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When different cultures meet, their languages, foods, and songs mix and change. And so do their monsters. Anthropologist Edgar Martín del Campo explains how one supernatural creature from Mesoamerica has evolved over time. Meet the teyollohcuani, a witch or sorcerer capable of shapeshifting into the form of an animal—usually a bird—and sucking human blood or eating the hearts of infants.

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After considering the indigenous communities that recognize the teyollohcuani, Martín del Campo argues that it originated in societies speaking Oto-Manguean languages and then spread to the Nahua—the ethnic group to which the Aztecs belonged. Folklore about the creature is found only in certain regions of Mexico—the Sierra de Puebla, the Central Mexico Valley, and Oaxaca. Outside those areas, there may be stories of witches, transformations into animal forms, and bloodsucking creatures, but there are no witches that shapeshift to suck blood.

Page 1 of the Codex Loud depicting an eagle touching its beak to a ring of blood circumscribing the solar disk
Page 1 of the Codex Loud depicting an eagle touching its beak to a ring of blood circumscribing the solar disk via Wikimedia Commons

Art from pre-Columbian Central Mexico includes images that connect birds with the consumption of blood or hearts. Eagles are often depicted consuming hearts, while hummingbirds and corvids are sometimes shown drinking blood. Martín del Campo suggests that at least some of the birds in these images may have actually been sorcerers in animal form.

It’s a bit hard to tease out which aspects of the modern teyollohcuani were indigenous and which arrived with Spanish colonizers. There was actually a European figure with marked similarities to the teyollohcuani: the strix. Referenced in Ovid’s writings in ancient Rome, the strix was sometimes described as shapeshifter who could transform into an owl or other night bird to feed on sleeping humans. But Martín del Campo argues that the strix may not have contributed much to the teyollohcuani since it wasn’t commonly referenced in Spain in the decades before colonists’ contact with the teyollohcuani stories.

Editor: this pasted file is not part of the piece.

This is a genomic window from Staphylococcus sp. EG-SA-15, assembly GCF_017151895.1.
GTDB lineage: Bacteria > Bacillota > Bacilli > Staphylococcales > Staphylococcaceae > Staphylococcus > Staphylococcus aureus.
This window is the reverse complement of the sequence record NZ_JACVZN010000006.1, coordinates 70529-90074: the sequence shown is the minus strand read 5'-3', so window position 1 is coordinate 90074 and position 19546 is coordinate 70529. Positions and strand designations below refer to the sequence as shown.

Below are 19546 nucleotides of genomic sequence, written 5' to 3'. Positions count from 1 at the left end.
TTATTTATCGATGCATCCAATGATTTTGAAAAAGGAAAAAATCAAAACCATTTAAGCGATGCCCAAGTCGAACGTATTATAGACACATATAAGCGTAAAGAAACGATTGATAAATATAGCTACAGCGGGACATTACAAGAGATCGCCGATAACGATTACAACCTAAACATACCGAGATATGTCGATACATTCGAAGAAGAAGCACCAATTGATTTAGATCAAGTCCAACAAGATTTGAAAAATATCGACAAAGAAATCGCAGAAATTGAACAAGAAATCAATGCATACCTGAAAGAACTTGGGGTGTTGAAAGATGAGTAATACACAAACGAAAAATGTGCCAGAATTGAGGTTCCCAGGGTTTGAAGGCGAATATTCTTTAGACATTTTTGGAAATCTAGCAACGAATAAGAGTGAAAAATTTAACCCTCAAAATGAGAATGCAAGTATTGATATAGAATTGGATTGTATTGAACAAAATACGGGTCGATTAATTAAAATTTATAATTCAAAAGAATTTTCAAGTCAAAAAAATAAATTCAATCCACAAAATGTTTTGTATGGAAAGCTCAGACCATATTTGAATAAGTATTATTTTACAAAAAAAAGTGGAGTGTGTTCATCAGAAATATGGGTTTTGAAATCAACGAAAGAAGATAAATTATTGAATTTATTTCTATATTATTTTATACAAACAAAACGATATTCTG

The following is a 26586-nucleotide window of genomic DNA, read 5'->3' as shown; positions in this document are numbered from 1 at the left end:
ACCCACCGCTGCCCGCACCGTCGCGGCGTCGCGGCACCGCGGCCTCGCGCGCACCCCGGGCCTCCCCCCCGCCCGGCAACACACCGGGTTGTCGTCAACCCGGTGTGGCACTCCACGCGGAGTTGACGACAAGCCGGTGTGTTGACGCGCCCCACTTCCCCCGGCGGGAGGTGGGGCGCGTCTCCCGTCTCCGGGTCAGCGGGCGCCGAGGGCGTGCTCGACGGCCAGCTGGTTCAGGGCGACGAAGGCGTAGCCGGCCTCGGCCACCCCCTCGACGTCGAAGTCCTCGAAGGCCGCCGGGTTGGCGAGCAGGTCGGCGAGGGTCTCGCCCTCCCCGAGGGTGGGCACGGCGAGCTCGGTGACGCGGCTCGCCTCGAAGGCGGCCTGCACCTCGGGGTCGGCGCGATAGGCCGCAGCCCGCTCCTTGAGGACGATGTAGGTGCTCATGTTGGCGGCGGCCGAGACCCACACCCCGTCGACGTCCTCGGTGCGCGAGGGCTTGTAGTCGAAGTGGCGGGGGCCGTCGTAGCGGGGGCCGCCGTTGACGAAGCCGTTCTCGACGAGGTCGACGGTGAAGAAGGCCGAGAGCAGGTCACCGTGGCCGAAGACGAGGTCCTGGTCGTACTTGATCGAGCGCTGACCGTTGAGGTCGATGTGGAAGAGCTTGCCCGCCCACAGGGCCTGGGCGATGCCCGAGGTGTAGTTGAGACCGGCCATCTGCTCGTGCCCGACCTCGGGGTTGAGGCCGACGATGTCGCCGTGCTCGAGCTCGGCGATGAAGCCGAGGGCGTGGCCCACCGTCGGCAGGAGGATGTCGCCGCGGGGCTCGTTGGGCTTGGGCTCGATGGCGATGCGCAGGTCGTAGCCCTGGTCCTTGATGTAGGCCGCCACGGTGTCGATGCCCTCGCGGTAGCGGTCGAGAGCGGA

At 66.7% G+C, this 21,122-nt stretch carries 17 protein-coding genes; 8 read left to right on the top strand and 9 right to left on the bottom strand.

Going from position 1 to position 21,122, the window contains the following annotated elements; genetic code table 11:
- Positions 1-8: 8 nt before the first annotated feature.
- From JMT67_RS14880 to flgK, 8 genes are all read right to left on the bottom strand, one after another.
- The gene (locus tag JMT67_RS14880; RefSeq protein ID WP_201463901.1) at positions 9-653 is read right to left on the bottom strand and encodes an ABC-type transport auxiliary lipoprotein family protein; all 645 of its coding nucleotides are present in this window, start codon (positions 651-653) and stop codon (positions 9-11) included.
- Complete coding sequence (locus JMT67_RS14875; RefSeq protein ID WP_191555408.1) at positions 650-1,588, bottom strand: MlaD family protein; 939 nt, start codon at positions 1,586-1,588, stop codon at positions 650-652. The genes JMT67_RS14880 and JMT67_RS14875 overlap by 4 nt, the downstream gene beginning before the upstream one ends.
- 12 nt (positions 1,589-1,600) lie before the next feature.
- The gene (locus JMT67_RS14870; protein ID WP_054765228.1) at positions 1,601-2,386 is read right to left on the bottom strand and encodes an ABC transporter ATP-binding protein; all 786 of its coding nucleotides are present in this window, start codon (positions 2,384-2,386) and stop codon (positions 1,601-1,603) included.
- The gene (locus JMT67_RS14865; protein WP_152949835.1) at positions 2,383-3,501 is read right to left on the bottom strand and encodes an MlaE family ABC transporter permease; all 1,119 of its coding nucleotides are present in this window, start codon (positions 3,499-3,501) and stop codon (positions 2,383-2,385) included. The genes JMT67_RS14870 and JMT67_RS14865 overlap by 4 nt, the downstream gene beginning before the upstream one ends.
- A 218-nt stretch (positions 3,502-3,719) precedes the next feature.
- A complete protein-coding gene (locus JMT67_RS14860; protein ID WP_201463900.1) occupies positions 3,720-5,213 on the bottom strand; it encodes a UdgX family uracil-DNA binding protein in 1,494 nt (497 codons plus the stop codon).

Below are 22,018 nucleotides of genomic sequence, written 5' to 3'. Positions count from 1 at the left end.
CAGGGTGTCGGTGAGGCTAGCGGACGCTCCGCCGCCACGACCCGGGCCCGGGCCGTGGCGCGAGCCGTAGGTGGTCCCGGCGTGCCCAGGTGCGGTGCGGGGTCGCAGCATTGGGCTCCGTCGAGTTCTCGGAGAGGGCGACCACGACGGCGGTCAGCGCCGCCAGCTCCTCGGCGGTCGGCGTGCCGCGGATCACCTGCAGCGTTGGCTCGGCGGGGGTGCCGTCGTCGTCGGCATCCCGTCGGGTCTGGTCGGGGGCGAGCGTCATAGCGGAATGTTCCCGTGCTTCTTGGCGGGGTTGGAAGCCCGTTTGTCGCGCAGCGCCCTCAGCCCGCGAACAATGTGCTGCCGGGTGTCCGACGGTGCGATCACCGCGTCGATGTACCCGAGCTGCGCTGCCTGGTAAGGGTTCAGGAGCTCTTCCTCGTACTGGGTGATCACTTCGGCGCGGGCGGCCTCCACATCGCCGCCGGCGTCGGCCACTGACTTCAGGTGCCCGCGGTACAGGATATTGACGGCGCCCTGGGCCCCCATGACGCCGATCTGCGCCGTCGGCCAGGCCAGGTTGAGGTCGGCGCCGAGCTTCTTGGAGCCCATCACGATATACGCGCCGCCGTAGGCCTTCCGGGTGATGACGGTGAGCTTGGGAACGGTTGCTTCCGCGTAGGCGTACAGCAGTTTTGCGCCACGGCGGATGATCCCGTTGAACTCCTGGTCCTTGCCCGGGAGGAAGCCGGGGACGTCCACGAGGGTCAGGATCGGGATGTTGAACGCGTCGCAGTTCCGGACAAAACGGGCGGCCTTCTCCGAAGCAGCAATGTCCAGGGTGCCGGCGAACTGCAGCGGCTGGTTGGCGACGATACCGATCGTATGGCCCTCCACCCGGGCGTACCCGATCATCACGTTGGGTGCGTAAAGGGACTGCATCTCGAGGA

However, he suggests that European witch stories did transform the teyollohcuani. As Christianity became an important force in Mesoamerica, indigenous supernatural entities became increasingly associated with Satan. Franciscan friar Andrés de Olmos’s 1553 Treatise on Sorceries and Spells warned that old women who acted as midwives in Mesoamerica might work with the devil, using their proximity to infants to steal their blood for ritual purposes.

Another influence on the teyollohcuani arrived with enslaved Africans—the idea that a magic-user could project their spirit or soul out of their body. The Nahua of Chicontepec, Veracruz, ascribe this ability to the teyollohcuani, most likely due to African influence.

A much more recent influence on Indigenous conceptions of supernatural phenomena is international media products like Buffy the Vampire Slayer. When Martín del Campo discussed the teyollohcuani with Nahuatl speakers, they often translated the concept as “vampire,” even though, unlike Dracula or Buffy’s foes, it’s not an undead creature. He also encountered people hanging garlic to ward off bloodsuckers. If monsters can gain new abilities through cultural exchange, it might be a relief that people can find defenses against them in the same way.

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History of Religions, Vol. 49, No. 2 (November 2009), pp. 107–140
The University of Chicago Press